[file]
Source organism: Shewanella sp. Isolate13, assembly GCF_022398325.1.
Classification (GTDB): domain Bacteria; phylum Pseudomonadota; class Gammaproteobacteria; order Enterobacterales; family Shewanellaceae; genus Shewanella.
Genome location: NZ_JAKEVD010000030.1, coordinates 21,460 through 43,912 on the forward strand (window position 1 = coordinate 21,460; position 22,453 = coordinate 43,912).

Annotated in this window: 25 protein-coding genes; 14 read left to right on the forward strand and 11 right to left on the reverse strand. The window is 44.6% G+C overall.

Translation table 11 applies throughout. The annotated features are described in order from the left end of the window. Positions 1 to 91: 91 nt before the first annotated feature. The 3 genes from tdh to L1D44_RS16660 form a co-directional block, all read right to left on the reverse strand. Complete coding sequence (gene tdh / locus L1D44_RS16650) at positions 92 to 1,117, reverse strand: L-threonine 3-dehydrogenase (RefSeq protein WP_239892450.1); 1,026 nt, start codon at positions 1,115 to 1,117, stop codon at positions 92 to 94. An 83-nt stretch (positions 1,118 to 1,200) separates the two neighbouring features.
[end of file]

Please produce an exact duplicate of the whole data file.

Source organism: Shewanella sp. Isolate13, assembly GCF_022398325.1.
Classification (GTDB): domain Bacteria; phylum Pseudomonadota; class Gammaproteobacteria; order Enterobacterales; family Shewanellaceae; genus Shewanella.
Genome location: NZ_JAKEVD010000030.1, coordinates 21,460 through 43,912 on the forward strand (window position 1 = coordinate 21,460; position 22,453 = coordinate 43,912).

Annotated in this window: 25 protein-coding genes; 14 read left to right on the forward strand and 11 right to left on the reverse strand. The window is 44.6% G+C overall.

Translation table 11 applies throughout. The annotated features are described in order from the left end of the window. Positions 1 to 91: 91 nt before the first annotated feature. The 3 genes from tdh to L1D44_RS16660 form a co-directional block, all read right to left on the reverse strand. Complete coding sequence (gene tdh / locus L1D44_RS16650) at positions 92 to 1,117, reverse strand: L-threonine 3-dehydrogenase (RefSeq protein WP_239892450.1); 1,026 nt, start codon at positions 1,115 to 1,117, stop codon at positions 92 to 94. An 83-nt stretch (positions 1,118 to 1,200) separates the two neighbouring features.